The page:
Time magazine recently published a feature on the 13 most influential people in the food world. The list actually included 15 people and a company, but it wasn't the fact that Time editors seemingly can't count that had readers, chefs, restaurateurs and just about everybody else in the food industry commenting on the piece. It's that of the 15 people, only four of them are women. And none of the four women profiled are chefs. They're influential in other ways -- some would argue more so than the men written about -- but the glaring omission in the article begs the question: Where are all the great female chefs?
As soon as the piece came out, men and women in the culinary world began drafting commentaries on what most feel is an obvious snub of all the women who paved the way for some of the top male chefs to rise in the ranks or are innovating without shouting about it from the rooftops. People bring up Alice Waters again and again, as well as, among others, Elena Arzak, Nancy Silverton and Barbara Lynch.
Waters is, of course, the founder of Chez Panisse in Berkeley, and though she's more of a restaurateur than a chef, her emphasis on fresh, local organic produce back before it was cool to eat heirloom tomatoes certainly changed the way we eat and think about food. Arzak is a Spanish chef whose restaurant has three Michelin-stars, and she won the 2012 title of best female chef in the world from Restaurant magazine (though some might argue that the word "female" needn't be part of that epithet). Silverton redefined bread when she opened La Brea bakery in 1989, and has owned (and still owns) several other restaurants. Lynch has a veritable culinary empire in Boston and dozens of awards to her name.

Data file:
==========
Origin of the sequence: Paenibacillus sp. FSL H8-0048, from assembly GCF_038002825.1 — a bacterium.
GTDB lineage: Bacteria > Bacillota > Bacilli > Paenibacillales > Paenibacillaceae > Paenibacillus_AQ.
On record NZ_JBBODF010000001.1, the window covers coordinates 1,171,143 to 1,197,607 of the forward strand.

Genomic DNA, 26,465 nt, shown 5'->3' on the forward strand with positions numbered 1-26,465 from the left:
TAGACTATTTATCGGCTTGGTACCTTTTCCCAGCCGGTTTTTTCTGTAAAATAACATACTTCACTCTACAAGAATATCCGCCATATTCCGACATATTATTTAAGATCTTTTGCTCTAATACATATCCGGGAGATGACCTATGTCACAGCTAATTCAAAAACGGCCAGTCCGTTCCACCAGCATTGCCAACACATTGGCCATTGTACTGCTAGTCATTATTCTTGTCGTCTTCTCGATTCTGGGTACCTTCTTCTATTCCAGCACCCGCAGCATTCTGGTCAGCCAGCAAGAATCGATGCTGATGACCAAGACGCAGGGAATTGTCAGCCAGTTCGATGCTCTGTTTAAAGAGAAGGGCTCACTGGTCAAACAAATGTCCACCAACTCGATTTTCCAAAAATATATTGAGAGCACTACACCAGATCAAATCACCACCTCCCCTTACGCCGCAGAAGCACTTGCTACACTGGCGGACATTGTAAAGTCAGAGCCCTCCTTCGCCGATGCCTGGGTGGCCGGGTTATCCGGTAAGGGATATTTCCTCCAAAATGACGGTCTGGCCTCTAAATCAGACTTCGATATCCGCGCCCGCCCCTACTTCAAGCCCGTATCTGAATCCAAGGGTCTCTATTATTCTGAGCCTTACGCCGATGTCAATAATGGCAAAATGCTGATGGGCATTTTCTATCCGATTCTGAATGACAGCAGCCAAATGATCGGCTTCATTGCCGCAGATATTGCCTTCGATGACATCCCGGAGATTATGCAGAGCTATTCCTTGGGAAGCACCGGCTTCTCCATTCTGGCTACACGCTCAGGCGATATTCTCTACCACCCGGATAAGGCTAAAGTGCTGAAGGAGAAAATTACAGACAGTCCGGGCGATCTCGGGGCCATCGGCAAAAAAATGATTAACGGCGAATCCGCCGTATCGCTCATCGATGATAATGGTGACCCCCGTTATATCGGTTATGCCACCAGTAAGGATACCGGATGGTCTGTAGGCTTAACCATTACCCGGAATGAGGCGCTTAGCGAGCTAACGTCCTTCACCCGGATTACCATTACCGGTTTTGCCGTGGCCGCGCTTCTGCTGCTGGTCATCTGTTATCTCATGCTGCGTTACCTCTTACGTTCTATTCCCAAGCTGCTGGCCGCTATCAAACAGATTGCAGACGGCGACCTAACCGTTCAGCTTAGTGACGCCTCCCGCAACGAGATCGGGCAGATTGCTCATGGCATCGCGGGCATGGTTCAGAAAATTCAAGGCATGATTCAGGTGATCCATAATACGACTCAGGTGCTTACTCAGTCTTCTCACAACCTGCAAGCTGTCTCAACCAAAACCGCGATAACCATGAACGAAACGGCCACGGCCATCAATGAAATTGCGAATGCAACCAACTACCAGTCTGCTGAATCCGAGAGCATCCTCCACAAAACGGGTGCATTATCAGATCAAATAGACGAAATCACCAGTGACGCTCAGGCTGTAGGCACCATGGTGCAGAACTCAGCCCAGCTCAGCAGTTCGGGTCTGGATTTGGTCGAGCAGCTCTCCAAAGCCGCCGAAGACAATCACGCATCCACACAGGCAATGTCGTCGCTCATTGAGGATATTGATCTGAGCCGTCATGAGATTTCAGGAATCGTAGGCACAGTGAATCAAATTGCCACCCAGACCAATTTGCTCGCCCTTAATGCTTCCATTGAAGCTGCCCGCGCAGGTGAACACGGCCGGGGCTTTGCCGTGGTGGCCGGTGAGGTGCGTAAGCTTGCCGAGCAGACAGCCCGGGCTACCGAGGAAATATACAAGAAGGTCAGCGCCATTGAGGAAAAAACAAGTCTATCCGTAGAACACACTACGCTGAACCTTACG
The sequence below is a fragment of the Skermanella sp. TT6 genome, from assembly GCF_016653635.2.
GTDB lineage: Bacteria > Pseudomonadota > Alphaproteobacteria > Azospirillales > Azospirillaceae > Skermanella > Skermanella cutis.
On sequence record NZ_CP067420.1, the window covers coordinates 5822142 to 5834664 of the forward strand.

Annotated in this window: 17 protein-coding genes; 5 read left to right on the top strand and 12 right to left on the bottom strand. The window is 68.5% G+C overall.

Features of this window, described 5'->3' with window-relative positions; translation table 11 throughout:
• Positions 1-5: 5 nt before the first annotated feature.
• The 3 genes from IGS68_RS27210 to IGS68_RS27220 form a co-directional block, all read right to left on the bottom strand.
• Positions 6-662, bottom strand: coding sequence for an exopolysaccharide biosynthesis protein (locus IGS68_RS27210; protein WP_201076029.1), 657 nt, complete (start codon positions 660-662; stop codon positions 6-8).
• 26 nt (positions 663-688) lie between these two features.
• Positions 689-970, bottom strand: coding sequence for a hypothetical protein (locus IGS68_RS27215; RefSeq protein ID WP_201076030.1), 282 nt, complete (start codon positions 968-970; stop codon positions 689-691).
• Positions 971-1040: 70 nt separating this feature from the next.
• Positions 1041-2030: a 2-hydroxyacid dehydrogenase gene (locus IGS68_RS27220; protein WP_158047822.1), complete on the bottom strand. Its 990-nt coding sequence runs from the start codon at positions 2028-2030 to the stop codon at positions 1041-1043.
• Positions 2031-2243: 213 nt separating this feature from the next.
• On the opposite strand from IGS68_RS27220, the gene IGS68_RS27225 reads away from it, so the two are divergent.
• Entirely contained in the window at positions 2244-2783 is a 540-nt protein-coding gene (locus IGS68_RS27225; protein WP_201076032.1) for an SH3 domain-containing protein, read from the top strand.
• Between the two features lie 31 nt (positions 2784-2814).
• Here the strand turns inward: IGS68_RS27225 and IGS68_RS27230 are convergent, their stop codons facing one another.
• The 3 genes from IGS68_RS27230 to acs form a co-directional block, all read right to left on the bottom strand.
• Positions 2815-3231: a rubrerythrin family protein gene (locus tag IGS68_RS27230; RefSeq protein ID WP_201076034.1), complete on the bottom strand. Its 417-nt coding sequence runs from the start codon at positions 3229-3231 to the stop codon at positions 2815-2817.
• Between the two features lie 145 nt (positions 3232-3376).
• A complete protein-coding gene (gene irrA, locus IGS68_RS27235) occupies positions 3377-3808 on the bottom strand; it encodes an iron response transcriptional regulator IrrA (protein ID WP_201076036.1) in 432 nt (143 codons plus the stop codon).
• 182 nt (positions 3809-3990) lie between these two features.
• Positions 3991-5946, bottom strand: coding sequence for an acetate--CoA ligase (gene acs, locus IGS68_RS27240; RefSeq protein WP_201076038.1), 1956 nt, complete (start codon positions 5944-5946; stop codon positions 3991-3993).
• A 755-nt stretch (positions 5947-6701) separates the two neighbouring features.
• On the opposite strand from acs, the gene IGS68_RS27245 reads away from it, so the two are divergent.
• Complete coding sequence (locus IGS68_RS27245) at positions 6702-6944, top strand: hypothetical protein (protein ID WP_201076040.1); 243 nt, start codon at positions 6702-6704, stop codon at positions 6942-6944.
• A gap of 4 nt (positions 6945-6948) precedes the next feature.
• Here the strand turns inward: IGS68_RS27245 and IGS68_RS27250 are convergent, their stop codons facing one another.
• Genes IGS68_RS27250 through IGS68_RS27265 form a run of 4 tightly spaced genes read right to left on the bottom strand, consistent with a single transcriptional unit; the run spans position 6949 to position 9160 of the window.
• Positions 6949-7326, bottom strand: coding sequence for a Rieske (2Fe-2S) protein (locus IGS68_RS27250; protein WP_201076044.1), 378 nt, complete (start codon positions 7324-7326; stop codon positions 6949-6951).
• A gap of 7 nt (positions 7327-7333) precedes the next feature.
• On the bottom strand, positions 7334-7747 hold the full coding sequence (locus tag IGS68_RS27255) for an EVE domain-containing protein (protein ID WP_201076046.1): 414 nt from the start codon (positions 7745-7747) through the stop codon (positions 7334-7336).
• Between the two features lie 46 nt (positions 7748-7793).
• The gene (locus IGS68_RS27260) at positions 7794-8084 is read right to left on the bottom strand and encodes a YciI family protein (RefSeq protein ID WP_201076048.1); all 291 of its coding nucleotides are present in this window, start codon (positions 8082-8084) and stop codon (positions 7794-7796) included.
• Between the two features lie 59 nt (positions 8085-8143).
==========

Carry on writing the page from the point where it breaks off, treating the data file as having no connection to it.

And then there are the late, great female chefs, such as Eugénie Brazier, the first chef to earn six Michelin stars, which she did all the way back in 1933, and Julia Child, who brought gourmet cooking to the masses through her TV shows and seminal cookbooks.
So where were all of these women in the Time magazine feature?